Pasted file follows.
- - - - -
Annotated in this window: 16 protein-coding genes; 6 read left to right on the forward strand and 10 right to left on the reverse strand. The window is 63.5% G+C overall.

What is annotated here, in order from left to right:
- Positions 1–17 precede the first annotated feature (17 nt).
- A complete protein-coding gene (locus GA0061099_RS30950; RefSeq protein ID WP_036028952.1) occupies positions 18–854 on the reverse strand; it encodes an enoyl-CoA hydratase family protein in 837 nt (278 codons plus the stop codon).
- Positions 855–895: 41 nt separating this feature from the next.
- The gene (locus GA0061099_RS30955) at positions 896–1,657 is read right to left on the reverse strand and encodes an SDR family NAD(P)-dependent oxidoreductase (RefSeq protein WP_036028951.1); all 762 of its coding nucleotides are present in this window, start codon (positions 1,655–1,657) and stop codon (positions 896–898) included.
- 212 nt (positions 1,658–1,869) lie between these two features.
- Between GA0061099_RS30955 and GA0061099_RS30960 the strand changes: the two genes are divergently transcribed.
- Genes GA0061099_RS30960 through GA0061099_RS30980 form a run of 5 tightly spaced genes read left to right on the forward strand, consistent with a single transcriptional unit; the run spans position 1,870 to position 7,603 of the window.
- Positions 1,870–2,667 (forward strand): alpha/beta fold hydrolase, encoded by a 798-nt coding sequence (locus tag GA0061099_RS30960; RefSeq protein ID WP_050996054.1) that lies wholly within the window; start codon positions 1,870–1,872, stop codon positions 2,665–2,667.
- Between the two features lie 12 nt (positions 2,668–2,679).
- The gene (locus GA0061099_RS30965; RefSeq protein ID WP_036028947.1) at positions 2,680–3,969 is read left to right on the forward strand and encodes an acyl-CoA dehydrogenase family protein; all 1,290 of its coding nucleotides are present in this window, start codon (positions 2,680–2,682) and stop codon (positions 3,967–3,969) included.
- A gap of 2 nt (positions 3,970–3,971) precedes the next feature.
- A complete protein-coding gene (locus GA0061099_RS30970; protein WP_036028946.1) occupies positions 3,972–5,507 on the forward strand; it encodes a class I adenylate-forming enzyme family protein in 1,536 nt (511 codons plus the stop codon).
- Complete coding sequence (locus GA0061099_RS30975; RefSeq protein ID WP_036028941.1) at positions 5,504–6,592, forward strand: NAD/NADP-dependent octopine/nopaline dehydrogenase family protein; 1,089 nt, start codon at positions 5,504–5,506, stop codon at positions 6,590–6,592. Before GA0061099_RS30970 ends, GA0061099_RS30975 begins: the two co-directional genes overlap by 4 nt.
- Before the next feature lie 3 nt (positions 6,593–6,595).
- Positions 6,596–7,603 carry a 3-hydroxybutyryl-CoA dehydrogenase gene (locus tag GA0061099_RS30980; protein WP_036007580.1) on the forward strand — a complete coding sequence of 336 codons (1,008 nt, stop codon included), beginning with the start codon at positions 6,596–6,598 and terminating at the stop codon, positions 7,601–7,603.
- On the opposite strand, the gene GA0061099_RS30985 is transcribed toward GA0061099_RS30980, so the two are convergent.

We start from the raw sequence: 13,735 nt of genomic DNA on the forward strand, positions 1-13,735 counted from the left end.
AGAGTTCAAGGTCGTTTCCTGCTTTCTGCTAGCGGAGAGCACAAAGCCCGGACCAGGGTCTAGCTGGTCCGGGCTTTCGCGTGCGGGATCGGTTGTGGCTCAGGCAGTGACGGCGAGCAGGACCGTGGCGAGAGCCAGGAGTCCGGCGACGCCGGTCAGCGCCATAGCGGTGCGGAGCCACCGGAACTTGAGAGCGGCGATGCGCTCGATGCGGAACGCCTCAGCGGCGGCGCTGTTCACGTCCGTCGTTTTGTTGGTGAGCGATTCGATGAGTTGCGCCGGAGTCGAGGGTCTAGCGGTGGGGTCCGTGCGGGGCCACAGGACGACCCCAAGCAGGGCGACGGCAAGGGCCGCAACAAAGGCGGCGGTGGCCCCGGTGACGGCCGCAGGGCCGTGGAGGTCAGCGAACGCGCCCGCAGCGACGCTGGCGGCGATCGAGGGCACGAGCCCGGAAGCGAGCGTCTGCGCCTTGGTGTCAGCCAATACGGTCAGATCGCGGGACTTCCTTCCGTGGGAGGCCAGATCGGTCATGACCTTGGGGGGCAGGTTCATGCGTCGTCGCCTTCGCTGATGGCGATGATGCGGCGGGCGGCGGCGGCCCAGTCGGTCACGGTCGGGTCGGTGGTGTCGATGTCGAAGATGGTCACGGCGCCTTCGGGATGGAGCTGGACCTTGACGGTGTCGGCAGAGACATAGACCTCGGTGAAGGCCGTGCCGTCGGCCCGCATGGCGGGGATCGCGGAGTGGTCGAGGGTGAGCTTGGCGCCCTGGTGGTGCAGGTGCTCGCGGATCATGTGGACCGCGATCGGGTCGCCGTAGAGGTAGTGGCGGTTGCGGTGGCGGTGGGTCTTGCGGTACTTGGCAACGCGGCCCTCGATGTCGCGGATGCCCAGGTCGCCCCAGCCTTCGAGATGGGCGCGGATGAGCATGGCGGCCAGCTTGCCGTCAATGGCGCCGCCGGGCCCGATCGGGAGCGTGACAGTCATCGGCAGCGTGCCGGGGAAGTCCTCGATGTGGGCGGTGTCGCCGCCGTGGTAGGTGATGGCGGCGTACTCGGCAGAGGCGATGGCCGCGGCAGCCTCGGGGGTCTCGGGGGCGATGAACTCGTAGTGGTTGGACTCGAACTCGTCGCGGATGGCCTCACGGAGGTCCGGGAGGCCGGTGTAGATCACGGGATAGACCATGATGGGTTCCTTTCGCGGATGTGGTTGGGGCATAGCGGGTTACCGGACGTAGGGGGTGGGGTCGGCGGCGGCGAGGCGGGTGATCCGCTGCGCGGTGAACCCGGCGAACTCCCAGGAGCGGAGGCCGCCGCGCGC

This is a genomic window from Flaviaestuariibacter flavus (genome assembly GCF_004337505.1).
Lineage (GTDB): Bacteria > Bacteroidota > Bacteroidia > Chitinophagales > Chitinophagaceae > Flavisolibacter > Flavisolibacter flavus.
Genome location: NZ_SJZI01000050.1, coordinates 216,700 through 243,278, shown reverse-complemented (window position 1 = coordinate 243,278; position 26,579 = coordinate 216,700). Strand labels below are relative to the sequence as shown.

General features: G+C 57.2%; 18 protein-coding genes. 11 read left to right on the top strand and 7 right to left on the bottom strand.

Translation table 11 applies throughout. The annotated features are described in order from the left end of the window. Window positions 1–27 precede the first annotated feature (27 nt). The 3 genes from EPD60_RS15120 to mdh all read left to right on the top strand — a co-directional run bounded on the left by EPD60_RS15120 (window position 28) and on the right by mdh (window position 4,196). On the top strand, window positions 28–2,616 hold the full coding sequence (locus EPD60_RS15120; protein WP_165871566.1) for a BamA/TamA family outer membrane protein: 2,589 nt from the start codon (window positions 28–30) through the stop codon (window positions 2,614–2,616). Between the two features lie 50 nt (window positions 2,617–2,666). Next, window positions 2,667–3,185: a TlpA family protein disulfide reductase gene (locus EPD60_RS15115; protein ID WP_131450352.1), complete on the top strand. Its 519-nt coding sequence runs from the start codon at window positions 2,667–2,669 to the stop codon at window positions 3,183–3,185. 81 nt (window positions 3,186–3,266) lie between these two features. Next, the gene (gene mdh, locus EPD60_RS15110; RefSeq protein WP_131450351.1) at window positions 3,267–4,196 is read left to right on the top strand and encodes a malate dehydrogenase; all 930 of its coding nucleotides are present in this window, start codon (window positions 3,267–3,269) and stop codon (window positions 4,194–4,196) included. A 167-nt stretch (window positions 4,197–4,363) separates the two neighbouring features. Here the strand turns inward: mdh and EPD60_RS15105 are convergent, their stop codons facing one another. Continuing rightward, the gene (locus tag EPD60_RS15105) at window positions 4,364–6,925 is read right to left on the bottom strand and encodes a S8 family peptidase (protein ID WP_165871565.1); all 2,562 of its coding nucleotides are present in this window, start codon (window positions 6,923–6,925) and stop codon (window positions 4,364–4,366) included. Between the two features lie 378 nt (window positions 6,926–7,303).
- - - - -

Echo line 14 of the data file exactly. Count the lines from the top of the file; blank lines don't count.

- A complete protein-coding gene (locus GA0061099_RS30970; protein WP_036028946.1) occupies positions 3,972–5,507 on the forward strand; it encodes a class I adenylate-forming enzyme family protein in 1,536 nt (511 codons plus the stop codon).